Would this alert the BOI to companies that are in bad shape?
Yes but more than that BOI companies need to provide audited accounts to receive whatever tax holidays they are entitled to. Without these reports, the monitoring department wouldn’t be able to approve the tax benefit.
This particular group in the BOI will ensure that companies are on track. This process is carried on an annual basis.

The BOI requests the audited accounts of more that 1,600 enterprises but only 40 percent comply with the request. It was less before.

Asking for audited accounts --is it by law or a request?
If companies want to benefit from tax holidays, then that could only be done by perusing their annual reports.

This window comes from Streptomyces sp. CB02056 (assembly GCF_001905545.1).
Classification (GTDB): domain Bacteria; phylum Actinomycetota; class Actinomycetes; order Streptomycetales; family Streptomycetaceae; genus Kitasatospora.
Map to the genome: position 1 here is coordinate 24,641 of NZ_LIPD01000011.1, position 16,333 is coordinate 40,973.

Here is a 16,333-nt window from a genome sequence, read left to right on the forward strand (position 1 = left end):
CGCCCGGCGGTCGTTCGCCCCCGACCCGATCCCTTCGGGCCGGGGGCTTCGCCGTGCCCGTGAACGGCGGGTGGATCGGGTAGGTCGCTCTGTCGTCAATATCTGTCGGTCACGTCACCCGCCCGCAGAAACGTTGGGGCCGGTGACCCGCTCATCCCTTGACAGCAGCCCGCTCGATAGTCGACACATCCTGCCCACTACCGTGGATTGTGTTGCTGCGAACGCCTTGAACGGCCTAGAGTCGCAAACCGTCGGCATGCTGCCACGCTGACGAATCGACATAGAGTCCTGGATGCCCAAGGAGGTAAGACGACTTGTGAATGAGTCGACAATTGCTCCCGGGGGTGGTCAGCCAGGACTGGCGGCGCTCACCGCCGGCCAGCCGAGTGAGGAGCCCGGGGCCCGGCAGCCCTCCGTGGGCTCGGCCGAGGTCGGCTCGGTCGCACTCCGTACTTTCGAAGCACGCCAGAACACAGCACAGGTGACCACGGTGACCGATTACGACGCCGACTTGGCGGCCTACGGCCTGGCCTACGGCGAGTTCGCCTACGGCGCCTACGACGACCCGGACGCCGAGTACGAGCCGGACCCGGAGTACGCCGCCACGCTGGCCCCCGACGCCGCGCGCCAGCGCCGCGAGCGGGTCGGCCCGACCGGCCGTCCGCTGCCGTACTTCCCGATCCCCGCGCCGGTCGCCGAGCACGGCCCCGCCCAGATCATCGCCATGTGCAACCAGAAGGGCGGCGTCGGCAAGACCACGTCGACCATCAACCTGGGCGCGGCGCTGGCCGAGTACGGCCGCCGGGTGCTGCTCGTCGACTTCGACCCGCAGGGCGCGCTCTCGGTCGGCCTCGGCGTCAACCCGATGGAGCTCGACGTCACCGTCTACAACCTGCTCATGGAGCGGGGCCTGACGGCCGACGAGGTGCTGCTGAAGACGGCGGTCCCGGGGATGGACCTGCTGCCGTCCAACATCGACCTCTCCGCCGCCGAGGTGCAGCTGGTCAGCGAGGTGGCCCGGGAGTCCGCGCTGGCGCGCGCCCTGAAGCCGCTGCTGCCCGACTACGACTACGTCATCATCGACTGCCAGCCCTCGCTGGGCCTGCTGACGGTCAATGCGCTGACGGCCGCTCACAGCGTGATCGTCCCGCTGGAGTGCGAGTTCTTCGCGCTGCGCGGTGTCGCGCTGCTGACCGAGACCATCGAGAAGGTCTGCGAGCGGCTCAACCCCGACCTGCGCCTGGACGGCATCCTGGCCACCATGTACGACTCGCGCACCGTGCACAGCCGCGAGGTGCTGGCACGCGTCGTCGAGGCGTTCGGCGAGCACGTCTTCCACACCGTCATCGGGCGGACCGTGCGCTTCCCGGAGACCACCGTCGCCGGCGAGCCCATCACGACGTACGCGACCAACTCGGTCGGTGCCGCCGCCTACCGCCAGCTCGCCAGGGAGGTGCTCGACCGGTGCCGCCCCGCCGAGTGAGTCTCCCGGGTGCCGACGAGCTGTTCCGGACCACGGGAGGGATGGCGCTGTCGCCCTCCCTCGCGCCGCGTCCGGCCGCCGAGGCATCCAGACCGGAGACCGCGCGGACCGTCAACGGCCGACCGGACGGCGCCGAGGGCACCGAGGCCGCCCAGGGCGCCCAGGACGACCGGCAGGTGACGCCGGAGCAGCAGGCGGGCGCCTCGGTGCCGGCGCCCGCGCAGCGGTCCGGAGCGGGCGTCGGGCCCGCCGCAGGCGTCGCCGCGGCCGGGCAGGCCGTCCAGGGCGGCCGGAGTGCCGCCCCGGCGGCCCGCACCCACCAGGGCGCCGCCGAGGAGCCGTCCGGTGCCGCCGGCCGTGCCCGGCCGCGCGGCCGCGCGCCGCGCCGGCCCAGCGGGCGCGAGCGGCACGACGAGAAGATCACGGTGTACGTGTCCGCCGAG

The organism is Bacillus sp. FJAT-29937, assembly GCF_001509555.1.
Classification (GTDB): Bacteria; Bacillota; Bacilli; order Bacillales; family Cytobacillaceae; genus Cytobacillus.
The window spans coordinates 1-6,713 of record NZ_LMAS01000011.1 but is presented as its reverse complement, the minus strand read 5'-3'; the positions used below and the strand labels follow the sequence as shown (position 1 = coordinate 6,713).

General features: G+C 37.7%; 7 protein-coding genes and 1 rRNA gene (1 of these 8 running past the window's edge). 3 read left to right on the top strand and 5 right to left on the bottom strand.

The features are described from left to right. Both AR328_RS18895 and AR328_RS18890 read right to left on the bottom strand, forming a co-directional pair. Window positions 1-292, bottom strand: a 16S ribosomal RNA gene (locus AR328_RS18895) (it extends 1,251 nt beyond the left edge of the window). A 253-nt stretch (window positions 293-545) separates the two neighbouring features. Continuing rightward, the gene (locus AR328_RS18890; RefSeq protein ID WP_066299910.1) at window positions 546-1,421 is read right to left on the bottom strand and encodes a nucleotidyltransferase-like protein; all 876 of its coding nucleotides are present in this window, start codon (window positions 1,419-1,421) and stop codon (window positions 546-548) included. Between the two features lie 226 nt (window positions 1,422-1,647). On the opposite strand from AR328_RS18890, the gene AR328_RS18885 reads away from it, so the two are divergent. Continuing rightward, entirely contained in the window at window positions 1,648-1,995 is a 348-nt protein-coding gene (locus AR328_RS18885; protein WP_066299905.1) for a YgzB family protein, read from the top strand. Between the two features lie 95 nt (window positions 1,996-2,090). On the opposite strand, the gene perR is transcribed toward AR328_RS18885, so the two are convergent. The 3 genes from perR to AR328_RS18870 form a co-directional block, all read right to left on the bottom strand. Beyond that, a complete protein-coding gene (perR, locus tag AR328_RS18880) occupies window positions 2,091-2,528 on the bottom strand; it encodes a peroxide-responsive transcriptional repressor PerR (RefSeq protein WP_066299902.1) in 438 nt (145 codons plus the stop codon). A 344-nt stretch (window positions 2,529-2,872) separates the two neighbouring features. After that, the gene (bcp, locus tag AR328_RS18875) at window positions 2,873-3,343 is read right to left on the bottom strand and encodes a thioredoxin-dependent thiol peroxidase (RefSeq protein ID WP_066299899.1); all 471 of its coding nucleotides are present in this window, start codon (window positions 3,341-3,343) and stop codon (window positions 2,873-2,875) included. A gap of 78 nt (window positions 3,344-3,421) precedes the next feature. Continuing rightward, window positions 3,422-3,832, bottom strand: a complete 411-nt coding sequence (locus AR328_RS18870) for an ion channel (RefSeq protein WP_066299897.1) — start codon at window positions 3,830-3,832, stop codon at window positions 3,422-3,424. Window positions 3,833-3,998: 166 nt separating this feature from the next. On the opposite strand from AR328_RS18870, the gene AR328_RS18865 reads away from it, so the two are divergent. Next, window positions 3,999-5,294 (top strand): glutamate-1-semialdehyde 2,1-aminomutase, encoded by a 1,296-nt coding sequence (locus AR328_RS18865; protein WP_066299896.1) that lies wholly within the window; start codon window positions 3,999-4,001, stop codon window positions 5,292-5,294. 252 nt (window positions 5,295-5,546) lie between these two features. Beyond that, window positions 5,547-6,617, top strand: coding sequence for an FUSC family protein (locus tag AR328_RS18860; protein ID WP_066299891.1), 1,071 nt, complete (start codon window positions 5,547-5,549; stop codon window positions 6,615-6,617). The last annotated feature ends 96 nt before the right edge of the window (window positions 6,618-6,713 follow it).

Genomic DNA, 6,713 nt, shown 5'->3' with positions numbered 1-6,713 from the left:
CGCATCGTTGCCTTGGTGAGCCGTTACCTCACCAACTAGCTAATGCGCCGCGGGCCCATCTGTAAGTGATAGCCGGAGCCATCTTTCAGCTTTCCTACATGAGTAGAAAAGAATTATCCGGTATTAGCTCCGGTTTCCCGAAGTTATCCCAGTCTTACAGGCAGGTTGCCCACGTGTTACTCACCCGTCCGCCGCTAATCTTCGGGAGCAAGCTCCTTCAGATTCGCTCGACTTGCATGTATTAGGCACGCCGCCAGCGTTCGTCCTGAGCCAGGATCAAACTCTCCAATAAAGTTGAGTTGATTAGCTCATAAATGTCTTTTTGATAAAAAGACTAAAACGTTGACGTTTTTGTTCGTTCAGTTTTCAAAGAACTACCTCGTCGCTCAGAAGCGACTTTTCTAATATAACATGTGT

How would this data help the BOI?
It would show us that the company is proceeding according to planned growth as prescribed in the agreement. The monitoring process helps with lots of other things – we would know their liquidity, cash flows, whether the company has underperformed and if so why, whether we could help in the recovery.

Would it help to know in advance when companies are in troubles?
It would. We have in fact brought in a traffic lights-type grading system of companies based on labour compliance, wages, human relations, welfare, etc. Companies are graded under green, yellow and red tags with the intention being to foresee possible closures. Knowing before hand the problems a company faces would help us to step in and see whether we could help in the recovery and minimise problems for employees. We are also improving our Business Intelligence collection process.